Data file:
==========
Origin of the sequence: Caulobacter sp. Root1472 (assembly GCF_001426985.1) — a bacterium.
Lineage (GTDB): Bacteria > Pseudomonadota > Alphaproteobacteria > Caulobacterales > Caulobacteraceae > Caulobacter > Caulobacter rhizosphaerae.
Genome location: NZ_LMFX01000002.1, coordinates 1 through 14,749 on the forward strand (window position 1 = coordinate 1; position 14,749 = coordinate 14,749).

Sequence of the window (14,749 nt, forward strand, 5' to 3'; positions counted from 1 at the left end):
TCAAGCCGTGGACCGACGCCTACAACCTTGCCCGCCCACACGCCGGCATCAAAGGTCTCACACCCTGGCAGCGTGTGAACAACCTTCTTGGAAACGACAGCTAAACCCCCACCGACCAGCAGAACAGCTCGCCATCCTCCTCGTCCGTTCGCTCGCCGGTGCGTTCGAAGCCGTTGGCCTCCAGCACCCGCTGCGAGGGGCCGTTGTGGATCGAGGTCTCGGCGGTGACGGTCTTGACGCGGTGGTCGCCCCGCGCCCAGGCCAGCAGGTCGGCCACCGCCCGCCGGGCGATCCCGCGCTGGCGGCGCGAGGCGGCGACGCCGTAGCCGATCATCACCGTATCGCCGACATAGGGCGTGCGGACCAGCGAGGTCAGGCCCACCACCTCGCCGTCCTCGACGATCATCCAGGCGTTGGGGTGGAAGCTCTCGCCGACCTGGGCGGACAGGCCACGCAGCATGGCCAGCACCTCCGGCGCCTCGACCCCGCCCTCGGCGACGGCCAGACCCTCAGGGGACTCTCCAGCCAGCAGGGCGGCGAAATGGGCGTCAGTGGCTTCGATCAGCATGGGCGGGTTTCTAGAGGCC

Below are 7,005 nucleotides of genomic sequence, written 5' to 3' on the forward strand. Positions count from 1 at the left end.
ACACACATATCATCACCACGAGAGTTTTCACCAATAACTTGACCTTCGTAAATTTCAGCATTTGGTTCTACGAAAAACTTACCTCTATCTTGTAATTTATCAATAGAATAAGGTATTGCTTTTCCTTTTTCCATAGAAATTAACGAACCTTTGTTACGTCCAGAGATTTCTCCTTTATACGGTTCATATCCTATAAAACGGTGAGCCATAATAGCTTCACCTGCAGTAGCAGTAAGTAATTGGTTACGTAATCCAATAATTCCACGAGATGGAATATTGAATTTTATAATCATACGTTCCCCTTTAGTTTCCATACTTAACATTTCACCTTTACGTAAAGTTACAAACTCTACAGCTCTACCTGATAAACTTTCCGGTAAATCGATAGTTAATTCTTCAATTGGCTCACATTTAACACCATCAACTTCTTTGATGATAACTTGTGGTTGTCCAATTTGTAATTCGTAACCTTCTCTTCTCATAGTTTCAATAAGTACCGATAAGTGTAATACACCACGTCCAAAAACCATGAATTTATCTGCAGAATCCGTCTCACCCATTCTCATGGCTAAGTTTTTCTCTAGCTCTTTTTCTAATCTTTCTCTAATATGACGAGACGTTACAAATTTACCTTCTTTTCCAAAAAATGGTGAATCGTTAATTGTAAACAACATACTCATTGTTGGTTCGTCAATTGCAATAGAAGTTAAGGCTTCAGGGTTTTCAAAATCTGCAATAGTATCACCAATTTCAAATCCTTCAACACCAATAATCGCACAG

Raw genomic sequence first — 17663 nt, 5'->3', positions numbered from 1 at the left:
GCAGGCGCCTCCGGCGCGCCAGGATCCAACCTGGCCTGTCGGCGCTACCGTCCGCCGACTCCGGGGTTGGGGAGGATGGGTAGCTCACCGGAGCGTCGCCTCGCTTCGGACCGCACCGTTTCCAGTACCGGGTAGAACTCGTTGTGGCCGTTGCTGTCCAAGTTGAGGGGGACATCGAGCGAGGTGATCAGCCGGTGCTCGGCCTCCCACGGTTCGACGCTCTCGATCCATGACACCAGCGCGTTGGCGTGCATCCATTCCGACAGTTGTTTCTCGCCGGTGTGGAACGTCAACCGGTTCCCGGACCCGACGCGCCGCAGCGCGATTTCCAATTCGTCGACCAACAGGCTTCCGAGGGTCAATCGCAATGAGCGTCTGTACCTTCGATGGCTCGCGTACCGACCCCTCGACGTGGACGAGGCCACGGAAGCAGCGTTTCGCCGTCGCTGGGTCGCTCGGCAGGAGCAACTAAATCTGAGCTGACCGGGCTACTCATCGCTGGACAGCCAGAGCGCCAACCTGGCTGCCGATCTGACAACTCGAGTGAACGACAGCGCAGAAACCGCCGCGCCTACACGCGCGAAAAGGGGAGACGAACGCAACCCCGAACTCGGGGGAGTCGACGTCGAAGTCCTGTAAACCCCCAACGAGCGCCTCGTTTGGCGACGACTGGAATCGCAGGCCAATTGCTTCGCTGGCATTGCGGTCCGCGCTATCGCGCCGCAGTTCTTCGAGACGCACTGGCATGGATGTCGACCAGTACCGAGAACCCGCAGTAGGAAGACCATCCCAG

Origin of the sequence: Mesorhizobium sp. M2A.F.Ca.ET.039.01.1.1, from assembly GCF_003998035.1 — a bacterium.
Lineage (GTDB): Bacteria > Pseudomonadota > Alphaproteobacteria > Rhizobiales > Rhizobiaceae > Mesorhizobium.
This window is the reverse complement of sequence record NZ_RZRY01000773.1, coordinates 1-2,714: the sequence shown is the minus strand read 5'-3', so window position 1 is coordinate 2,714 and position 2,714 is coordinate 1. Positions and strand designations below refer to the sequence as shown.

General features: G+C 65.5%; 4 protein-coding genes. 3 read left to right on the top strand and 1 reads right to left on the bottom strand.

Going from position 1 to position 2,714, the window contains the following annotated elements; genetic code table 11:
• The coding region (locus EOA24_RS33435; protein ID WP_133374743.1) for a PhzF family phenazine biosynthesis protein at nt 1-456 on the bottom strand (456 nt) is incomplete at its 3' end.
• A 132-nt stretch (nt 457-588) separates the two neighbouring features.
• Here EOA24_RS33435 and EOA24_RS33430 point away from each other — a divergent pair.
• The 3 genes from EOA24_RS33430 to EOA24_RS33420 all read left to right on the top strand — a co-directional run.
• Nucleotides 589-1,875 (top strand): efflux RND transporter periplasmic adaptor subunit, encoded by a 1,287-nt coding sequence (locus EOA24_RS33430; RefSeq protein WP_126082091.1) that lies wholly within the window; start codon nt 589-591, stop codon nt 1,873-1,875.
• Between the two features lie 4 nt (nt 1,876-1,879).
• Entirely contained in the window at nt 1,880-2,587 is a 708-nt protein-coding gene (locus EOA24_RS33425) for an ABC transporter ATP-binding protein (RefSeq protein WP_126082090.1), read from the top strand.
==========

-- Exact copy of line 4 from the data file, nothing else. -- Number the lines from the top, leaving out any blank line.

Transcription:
Sequence of the window (14,749 nt, forward strand, 5' to 3'; positions counted from 1 at the left end):